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Positive Affirmations

Why is one person sad – the other happy?

Why is one person fearful and anxious – the other full of faith and confidence?

Certainly the way we think about things affects how we feel and behave. The confident person who believes in themselves will view and embrace opportunities positively.

The person full of fears and self-doubt will question opportunities and view them with negativity – ‘I might fail, I can’t do that, what will others think of me?’

This person may feel as though they are not getting far in life, they often feel stuck. However, thinking this way can be a self-fulfilling prophecy.

Tell me more

Affirmations are simply any positive or negative statements that we make, as we go through life. They can be automatic statements or statements made on purpose i.e. with intent. If we pay attention to these statements they will eventually affect a change. Rather than listening to negative statements we can learn to use beneficial ones in order to create positive changes in our life.

If you always do what you have always done, you will always get what you have always got - Henry Ford

This relates to our mind and the way we think about things. This thinking often results in self-talk / self-dialect. Unfortunately this self-talk is generally unproductive and reinforces the negative way we are thinking, feeling and behaving.

The use of positive affirmations go back to Emile Coue and the law of concentrated attention – ‘whenever attention is concentrated on an idea over and over again it tends to realise itself’
They originate from an affirmation he used:

Everyday in every way I am getting better - Emile Coue

Emile Coue was a French psychologist and pharmacist in Brittany, France – he discovered the power of the imagination and auto suggestion – for good or bad. Around the 1870’s he noticed when he gave a remedy (prescription) with some positive suggestion it worked better than the remedy alone. ‘Take this – it is absolutely amazing, you will feel so much better’. This relates to the placebo effect and could influence the outcome of the remedy in many individuals.

The principal behind the working of positive affirmations is similar to that of drops of water falling on a rock. A few drops will not make any difference to the rock but if the drops fall continuously, then, over a period of time, the rock will be worn out i.e. they will have created a change.

How can it help me?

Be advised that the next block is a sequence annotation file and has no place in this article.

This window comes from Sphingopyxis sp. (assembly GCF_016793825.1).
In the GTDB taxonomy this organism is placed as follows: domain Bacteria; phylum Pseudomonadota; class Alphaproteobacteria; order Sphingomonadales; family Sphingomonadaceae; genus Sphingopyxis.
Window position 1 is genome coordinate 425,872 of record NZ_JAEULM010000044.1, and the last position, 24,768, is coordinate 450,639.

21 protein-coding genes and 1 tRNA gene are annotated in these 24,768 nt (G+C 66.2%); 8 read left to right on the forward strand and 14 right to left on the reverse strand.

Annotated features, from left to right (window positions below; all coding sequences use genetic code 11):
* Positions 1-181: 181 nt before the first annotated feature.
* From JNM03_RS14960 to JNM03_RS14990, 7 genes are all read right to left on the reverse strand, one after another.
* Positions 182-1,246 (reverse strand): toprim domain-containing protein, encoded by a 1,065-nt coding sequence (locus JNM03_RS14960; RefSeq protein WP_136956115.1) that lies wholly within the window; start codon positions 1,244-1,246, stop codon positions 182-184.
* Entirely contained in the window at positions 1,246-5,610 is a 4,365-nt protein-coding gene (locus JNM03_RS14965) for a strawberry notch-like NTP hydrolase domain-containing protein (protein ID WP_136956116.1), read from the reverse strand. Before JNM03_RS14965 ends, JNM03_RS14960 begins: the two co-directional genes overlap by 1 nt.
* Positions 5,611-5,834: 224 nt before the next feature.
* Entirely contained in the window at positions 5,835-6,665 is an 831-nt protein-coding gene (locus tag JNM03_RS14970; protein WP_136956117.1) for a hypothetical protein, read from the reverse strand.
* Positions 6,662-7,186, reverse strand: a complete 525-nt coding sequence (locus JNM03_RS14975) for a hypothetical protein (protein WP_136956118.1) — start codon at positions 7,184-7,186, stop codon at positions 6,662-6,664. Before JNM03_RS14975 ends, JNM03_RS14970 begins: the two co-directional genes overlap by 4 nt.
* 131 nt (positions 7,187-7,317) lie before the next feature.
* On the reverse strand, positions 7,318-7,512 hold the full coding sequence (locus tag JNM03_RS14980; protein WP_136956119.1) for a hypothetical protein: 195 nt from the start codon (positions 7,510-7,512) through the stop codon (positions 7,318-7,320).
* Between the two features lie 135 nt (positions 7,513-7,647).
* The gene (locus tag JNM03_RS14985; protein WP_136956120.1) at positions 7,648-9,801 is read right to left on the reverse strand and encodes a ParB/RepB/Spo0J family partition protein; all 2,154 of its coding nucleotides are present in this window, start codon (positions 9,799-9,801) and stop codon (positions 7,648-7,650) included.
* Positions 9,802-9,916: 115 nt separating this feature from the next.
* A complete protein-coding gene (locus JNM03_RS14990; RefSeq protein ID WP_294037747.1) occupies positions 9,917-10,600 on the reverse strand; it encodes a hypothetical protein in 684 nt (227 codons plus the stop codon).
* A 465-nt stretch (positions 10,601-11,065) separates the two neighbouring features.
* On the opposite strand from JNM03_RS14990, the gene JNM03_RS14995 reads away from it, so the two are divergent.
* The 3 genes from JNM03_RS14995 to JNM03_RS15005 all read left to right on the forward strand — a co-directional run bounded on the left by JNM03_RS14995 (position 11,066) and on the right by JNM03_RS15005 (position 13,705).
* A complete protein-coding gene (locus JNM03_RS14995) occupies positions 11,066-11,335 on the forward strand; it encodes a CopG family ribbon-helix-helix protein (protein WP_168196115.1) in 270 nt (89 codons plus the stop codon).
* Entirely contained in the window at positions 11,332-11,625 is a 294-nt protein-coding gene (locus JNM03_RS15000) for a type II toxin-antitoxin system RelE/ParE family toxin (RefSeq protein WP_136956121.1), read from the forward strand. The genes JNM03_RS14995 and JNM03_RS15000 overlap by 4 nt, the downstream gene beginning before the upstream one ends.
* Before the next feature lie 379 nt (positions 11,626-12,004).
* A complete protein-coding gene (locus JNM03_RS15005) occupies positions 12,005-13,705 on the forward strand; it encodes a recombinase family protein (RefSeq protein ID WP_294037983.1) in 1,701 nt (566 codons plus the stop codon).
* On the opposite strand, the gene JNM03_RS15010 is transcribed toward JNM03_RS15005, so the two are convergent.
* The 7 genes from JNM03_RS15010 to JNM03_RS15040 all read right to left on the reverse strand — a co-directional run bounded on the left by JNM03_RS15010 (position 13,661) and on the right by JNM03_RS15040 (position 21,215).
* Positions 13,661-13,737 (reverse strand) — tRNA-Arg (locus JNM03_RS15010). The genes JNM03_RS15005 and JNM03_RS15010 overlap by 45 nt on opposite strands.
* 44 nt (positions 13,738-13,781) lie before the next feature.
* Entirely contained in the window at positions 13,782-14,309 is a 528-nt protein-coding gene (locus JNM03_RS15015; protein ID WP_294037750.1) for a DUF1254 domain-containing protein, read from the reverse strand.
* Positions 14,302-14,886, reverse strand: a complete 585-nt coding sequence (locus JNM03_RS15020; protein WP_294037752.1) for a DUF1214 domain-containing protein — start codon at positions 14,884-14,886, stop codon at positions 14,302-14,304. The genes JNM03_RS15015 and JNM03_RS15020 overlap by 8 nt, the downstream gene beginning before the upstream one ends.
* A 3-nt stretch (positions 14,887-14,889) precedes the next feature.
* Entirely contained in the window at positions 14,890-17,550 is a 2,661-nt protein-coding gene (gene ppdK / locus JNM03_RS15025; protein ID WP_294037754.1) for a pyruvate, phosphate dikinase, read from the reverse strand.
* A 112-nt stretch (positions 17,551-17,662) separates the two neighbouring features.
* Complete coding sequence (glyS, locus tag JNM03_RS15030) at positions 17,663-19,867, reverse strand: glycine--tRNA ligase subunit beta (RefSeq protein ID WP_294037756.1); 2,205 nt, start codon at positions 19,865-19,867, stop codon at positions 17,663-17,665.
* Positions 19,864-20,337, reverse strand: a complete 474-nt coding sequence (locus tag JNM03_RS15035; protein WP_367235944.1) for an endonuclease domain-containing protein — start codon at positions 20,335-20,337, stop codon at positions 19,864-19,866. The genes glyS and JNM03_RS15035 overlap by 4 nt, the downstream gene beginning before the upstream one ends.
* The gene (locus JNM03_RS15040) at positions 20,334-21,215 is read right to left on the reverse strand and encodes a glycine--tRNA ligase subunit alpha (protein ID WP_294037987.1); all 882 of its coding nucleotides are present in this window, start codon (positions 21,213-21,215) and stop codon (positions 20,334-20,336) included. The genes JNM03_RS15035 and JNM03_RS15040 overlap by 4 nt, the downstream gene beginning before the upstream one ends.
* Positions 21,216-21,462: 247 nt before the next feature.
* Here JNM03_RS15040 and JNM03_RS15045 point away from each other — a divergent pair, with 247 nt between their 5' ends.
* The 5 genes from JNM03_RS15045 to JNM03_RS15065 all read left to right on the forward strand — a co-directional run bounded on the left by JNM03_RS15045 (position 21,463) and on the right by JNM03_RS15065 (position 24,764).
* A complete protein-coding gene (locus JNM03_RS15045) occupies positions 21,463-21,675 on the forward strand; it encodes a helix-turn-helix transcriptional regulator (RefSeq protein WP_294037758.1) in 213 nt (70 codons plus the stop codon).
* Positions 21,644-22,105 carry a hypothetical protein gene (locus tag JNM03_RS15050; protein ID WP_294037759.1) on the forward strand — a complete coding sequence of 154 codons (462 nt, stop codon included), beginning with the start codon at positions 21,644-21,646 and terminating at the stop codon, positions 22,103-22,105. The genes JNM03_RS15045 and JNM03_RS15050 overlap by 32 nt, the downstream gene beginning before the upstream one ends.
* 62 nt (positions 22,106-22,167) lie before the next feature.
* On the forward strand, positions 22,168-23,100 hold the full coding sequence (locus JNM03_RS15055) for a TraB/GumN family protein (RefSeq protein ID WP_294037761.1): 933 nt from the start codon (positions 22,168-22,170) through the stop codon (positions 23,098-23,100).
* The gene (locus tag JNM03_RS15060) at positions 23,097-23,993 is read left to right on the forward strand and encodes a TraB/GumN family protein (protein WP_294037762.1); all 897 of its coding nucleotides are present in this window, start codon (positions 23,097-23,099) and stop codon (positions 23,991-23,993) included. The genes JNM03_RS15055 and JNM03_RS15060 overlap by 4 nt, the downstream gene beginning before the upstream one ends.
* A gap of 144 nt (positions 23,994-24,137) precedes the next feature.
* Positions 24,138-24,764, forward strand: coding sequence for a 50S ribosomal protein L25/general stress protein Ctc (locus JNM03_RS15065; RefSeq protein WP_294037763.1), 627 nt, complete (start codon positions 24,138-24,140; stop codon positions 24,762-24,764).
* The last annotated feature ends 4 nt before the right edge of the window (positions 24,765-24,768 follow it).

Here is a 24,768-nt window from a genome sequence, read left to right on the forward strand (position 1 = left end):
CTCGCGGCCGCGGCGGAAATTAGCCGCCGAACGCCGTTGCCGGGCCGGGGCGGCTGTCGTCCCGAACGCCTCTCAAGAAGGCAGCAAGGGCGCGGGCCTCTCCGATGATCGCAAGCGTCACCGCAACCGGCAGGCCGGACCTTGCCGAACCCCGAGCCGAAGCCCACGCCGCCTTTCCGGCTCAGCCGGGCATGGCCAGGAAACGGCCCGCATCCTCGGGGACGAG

It's human nature to worry about things especially when you are HIV +. The trick is to not let that rule over you and define you. Flip the switch and use your thinking to build rather than to tear down. Choose to repeat positive statements rather than negative statements because your subconscious will accept whatever you tell it, and will then do it's best to make it become reality – for good or bad.

Whether you think you can or think you can’t – you’re right -

So rather than accepting a self-doubt such as 'I can't do that' - which is likely to result in you not even trying, say to yourself 'I will do my best to try.'

How do I use it?

We do already! We all use natural, automatic statements which might be something like:

'What a beautiful morning – the sun always lifts my spirit'

'There is always a lot of traffic in the morning and I am always late for work'

There are both positive and a negative natural, automatic statements there and these types of statements happen all the time without us really thinking about them.

We can learn to use statements which are made on purpose – also known as a statement of intent or an affirmation because we are saying how we want things to be. Obviously if we are using these statements or affirmations purposely we need to ensure they are positive and for our benefit. They might include statements / positive affirmations such as:

  • I am healthy
  • My body is strong
  • I am healthy and strong, I live my life to the full
  • I can manage my condition
  • I can ask for help or support
  • I can choose who I want to tell about my HIV status and when
  • HIV is my business and no one else’s
  • HIV does not define me, I do
  • I am living life to the fullest
  • HIV will not hold me back or get me down
  • I can have fantastic life

Your affirmation toolbox

  • Make affirmations that are short and to the point
  • Repeat them when your mind isn't engaged in something important 
  • Use them when feeling relaxed and focused
  • Pay attention to and believe in the words you are repeating. Stronger faith in what you are saying can bring faster results
  • Use positive words with no negative connotations. For example say, "I'm a healthy person!" Instead of, "I'm getting healthy." 
  • Use the present tense, not the future tense. Saying, "I will be healthy," uses the undetermined future, not right now. It's better to say, "I am healthy!" and your subconscious will work to make this happen in the present.

Positive Affirmations resources

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What's in this resource?

  • Introduction To Positive Affirmations (.pdf)

    Download (0.09mb)
  • Writing Statements Of Intent And Positive Affirmations (.pdf)

    Download (0.07mb)
  • More About Statements Of Intent (.pdf)

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